In a press release, Frank Stronach, Magna's chairman and interim CEO, said, "We are pleased to complete this important transaction and welcome more than 3,800 new employees, including more than 3,500 in Syracuse, NY, to the Magna family. We also appreciate the cooperation we receuved from local and state officials in New York. With a strong manufacturing and development presence in Syracuse and in Europe, excellent technologies and a skilled and motivated workforce, we have a strong base on which to grow our drivetrain business in the coming years."

Magna has approximately 81,000 employees in 217 manufacturing operations and 49 product development and engineering centers in 22 countries.
 

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New Venture used to be New Process and has been building transmissions and transfer cases for most American cars and trucks. Used to be a GM and Chrysler joint venture. Fell to DC with the aquisition of Chrysler. DC sold rhe majority to Magna.
Finally American will get transmissions that last.

On the money front:
Magna - 4Q in-line; difficult '05 expected (Lache/Heifler)Magna (N-MGA-$73.95-B) reported 4Q EPS of $1.81, ahead of our $1.75 estimate and consensus. The results are in-line with expectations, with the variance being mostly a favorable tax rate. Excluding a one-time impairment charge, we believe the company earned $1.98 per share. Investor focus will likely be on the outlook for 2005. On that front, Magna is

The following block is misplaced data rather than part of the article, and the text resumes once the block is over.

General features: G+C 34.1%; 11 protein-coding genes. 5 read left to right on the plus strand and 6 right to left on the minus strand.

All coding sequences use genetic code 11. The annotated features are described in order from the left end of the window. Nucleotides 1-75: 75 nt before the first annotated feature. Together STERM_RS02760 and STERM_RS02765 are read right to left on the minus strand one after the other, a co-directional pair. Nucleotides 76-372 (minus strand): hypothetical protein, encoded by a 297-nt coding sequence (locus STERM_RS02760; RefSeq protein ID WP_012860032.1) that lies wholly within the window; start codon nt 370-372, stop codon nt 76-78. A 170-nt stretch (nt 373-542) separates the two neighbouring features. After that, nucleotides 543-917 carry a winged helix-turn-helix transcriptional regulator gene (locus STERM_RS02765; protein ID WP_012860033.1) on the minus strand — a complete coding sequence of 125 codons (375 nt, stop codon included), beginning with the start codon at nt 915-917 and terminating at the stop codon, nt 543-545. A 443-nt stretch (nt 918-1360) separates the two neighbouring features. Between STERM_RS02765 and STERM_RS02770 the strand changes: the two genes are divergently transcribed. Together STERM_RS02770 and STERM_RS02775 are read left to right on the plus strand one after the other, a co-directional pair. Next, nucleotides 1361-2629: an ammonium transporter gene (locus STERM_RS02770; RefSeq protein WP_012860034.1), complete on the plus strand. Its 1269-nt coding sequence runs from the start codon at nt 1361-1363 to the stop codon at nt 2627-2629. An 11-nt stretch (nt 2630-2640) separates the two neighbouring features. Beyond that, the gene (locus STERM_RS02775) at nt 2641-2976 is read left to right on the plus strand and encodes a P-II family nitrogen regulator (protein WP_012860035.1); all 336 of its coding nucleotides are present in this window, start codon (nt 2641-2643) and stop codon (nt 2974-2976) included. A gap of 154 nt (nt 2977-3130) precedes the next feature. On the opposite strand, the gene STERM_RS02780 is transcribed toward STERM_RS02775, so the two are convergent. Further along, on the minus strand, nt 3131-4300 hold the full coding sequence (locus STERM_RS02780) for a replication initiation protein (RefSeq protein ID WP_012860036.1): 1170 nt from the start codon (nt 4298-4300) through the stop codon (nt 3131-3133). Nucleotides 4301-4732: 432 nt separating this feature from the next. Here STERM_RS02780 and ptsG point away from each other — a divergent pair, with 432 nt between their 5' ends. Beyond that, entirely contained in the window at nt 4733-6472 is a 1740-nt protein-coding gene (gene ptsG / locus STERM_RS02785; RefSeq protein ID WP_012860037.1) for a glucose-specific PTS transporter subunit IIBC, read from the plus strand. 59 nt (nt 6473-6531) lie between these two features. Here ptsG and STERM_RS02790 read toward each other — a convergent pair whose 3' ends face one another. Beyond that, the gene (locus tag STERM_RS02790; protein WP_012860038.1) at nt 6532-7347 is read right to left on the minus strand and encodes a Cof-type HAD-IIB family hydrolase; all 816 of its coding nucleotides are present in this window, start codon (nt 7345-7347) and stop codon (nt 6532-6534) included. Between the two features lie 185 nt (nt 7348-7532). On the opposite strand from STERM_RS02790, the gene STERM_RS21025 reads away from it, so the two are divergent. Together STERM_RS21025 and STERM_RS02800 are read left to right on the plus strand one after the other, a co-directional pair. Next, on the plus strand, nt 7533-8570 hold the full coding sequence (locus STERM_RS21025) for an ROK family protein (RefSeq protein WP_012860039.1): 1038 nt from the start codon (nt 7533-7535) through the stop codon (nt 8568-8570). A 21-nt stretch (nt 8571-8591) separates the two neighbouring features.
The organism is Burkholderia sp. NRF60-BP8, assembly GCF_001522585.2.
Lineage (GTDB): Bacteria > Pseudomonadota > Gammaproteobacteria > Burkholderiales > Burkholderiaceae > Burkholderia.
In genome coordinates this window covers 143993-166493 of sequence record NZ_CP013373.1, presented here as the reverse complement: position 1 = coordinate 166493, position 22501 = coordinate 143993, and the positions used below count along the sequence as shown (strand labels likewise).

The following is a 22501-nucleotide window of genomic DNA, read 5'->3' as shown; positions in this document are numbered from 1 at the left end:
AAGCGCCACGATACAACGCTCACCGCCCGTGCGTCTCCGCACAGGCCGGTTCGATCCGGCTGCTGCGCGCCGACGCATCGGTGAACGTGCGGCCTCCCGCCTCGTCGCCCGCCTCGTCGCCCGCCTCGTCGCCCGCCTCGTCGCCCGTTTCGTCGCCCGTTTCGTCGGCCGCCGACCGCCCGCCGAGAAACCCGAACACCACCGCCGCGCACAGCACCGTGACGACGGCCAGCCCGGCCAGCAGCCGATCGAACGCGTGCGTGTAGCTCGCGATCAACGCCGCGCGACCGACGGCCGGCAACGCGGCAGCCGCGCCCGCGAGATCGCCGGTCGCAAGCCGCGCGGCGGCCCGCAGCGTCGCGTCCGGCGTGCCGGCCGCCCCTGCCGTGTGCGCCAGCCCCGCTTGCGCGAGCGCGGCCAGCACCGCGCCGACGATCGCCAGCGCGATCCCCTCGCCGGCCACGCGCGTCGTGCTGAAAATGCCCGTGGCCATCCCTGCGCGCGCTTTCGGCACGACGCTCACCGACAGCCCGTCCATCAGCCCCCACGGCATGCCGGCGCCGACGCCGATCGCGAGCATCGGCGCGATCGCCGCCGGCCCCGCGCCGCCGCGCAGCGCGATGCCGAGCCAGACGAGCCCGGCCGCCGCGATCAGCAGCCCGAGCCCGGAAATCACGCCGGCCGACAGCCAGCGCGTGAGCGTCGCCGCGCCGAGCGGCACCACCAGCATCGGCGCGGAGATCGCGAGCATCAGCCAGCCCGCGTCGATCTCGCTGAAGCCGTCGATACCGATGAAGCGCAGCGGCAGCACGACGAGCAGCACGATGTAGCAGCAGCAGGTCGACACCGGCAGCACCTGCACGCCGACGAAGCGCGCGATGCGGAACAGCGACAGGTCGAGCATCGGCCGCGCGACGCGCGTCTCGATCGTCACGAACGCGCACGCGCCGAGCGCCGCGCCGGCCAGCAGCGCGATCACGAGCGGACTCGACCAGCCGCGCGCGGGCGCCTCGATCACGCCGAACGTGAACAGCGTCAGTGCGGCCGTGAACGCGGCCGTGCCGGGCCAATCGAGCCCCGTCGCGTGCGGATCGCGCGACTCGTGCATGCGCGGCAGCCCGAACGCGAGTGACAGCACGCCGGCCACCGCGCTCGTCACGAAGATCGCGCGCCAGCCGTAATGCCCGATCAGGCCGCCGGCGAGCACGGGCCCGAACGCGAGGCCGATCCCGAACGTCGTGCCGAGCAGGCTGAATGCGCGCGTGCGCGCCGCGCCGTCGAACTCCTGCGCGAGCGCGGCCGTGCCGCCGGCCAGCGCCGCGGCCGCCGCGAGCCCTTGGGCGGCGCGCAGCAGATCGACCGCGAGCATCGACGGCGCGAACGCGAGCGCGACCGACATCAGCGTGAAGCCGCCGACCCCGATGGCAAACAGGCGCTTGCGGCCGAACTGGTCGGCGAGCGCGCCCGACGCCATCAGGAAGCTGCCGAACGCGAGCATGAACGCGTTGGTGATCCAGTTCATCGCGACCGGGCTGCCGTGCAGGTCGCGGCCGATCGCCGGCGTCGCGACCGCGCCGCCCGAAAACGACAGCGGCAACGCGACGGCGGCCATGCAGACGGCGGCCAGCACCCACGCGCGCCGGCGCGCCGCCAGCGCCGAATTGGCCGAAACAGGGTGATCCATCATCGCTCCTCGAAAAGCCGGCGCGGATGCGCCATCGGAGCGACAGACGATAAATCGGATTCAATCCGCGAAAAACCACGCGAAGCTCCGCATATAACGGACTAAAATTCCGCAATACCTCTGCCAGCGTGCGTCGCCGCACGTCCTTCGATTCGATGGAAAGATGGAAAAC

lowering guidance for revenue due to downwardly revised North American production assumptions and weaker mix. Importantly, Magna still believes it can grow earnings in 2005, which is impressive in the context of the production environment. With approximately 45% of its global revenue tied to GM (N-GM-$35.65-H) and Ford (N-F-$12.65-S), a weaker revenue outlook is not surprising. We acknowledged the challenges facing suppliers who are tied to the Big Three last December when we downgraded the group. Nonetheless, we believe the outlook improves markedly beyond 2005, and the risk/reward profile remains compelling.

Harald